Altogether, we present a PIK3CA-driven primary pleural angiosarcoma in a KTS patient. To our knowledge, this is the first case to suggest an association and perhaps a causal link between the two different PIK3CA-related genetic diseases. Further studies are needed to elucidate the spatiotemporal dynamics of phosphoinositide 3-kinase (PI3K) signaling in these different PI3K-related genetic diseases.
Data Availability Statement
The original contributions presented in the study are included in the article/Supplementary Material, further inquiries can be directed to the corresponding authors.
The studies involving human participants were reviewed and approved by the Ethics committee of Shandong Cancer Hospital and Institute. Written informed consent to participate in this study was provided by the participants’ legal guardian/next of kin. Written informed consent was obtained from the individual(s), and minor(s)’ legal guardian/next of kin, for the publication of any potentially identifiable images or data included in this article.
JX, ML, and HY contributed to the acquisition, analysis of data, and writing the first draft. ZL conceived the study and supervised this research. DZ contributed to search information of this disease. All authors performed critical reading and approved the final version of manuscript.
Conflict of Interest
The authors declare that the research was conducted in the absence of any commercial or financial relationships that could be construed as a potential conflict of interest.
All claims expressed in this article are solely those of the authors and do not necessarily represent those of their affiliated organizations, or those of the publisher, the editors and the reviewers. Any product that may be evaluated in this article, or claim that may be made by its manufacturer, is not guaranteed or endorsed by the publisher.
We thank Genetron Health (Beijing, China) for performing next generation sequencing and Yue Zhang of Genetron Health for his help in the explanation of principle of sequencing.
The Supplementary Material for this article can be found online at: https://www.frontiersin.org/articles/10.3389/fgene.2022.792466/full#supplementary-material
Keppler-Noreuil, K. M., Rios, J. J., Parker, V. E. R., Semple, R. K., Lindhurst, M. J., Sapp, J. C., et al. (2015). PIK3CA ‐related Overgrowth Spectrum (PROS): Diagnostic and Testing Eligibility Criteria, Differential Diagnosis, and Evaluation. Am. J. Med. Genet. 167 (2), 287–295. doi:10.1002/ajmg.a.36836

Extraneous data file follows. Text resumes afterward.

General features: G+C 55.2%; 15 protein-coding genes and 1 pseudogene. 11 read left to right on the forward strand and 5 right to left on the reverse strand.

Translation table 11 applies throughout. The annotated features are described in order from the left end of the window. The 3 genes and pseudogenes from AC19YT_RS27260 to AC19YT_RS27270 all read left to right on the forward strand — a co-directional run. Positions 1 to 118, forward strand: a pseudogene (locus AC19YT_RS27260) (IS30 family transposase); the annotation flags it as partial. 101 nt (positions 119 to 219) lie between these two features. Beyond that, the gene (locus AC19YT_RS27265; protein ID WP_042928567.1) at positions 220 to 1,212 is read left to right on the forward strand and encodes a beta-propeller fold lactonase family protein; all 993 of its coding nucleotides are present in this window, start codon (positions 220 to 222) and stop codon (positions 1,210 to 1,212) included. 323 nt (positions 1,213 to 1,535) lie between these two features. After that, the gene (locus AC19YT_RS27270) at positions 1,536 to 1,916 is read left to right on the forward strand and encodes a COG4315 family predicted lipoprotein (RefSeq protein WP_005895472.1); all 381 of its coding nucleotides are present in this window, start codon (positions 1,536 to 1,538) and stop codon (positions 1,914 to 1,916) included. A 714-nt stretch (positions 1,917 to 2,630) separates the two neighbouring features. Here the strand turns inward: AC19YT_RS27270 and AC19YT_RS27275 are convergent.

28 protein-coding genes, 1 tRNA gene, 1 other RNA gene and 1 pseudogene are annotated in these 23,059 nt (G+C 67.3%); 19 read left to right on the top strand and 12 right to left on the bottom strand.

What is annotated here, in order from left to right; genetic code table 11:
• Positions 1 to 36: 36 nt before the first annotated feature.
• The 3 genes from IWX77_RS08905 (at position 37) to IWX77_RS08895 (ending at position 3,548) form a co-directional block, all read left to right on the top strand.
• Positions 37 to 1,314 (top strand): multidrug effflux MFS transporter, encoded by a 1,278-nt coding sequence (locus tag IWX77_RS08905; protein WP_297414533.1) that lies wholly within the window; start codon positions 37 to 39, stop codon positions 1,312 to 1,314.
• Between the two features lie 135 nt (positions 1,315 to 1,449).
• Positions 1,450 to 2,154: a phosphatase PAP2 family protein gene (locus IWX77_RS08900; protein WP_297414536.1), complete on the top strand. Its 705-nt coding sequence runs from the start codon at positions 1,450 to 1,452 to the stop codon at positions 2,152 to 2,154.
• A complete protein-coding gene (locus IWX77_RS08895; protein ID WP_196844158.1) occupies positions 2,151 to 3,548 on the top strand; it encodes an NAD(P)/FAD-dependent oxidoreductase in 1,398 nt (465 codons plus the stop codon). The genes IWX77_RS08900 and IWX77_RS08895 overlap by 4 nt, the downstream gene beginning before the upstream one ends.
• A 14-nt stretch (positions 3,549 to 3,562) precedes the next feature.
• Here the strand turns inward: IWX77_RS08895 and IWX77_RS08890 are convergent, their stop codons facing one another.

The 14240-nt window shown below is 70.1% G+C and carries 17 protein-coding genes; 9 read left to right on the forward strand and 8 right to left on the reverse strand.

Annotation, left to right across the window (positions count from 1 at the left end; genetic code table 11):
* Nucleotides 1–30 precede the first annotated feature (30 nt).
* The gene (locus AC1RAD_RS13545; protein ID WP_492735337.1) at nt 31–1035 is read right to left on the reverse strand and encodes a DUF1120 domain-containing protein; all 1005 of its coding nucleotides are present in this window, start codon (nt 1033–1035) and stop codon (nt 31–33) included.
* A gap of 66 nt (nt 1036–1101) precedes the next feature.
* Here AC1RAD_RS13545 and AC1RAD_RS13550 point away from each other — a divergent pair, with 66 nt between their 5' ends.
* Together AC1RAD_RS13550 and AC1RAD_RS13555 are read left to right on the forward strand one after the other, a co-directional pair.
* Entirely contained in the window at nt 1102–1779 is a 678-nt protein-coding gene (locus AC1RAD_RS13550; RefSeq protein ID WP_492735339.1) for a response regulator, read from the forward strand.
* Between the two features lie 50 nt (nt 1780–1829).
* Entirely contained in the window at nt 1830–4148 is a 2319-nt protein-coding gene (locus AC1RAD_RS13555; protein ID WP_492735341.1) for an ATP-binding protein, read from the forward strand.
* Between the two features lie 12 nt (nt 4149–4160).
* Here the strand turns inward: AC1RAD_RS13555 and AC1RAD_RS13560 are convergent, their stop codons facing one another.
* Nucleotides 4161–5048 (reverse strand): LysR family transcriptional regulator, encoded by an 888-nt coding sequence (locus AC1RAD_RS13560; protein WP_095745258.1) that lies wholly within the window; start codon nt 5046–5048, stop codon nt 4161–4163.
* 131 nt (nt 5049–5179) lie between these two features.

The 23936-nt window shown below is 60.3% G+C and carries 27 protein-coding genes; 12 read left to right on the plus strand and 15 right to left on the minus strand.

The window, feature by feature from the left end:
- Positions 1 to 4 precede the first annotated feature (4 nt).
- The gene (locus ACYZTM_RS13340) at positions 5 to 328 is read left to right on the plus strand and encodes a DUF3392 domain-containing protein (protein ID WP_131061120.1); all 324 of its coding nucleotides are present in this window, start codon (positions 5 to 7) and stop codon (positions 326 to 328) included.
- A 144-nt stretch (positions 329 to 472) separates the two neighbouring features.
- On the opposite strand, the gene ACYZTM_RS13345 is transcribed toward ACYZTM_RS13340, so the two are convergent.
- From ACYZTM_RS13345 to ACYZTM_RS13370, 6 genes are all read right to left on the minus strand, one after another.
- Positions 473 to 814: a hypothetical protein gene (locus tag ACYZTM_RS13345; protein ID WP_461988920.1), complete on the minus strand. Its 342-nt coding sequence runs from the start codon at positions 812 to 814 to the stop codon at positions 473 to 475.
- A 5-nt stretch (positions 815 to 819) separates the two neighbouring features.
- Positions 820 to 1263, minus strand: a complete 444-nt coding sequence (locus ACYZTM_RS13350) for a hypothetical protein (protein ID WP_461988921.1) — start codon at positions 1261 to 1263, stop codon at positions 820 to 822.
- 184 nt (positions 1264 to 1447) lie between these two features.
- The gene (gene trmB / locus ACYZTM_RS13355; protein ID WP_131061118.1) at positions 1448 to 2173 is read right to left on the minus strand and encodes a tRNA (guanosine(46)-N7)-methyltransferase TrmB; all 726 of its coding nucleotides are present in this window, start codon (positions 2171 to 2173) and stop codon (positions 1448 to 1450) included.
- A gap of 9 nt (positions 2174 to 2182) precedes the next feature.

Painter, C. A., Jain, E., Tomson, B. N., Dunphy, M., Stoddard, R. E., Thomas, B. S., et al. (2020). The Angiosarcoma Project: Enabling Genomic and Clinical Discoveries in a Rare Cancer through Patient-Partnered Research. Nat. Med. 26 (2), 181–187. doi:10.1038/s41591-019-0749-z
Keywords: klippel-trenaunay syndrome, angiosarcoma, PIK3CA, somatic mutations, pleura
Citation: Xu J, Liu M, Yuan H, Liu Z and Zhu D (2022) Case Report: Primary Pleural Angiosarcoma in a Patient With Klippel-Trenaunay Syndrome. Front. Genet. 13:792466. doi: 10.3389/fgene.2022.792466
Received: 10 October 2021; Accepted: 04 January 2022;
Published: 28 January 2022.
Edited by:Long Guo, RIKEN Center for Integrative Medical Sciences, Japan
Reviewed by:Dan Deng, Shanghai Jiaotong University, China
Isabelle Quere, Université de Montpellier, France
Juan Carlos Lopez Gutierrez, Hospital Infantil La Paz, Spain
Copyright © 2022 Xu, Liu, Yuan, Liu and Zhu. This is an open-access article distributed under the terms of the Creative Commons Attribution License (CC BY). The use, distribution or reproduction in other forums is permitted, provided the original author(s) and the copyright owner(s) are credited and that the original publication in this journal is cited, in accordance with accepted academic practice. No use, distribution or reproduction is permitted which does not comply with these terms.
†These authors have contributed equally to this work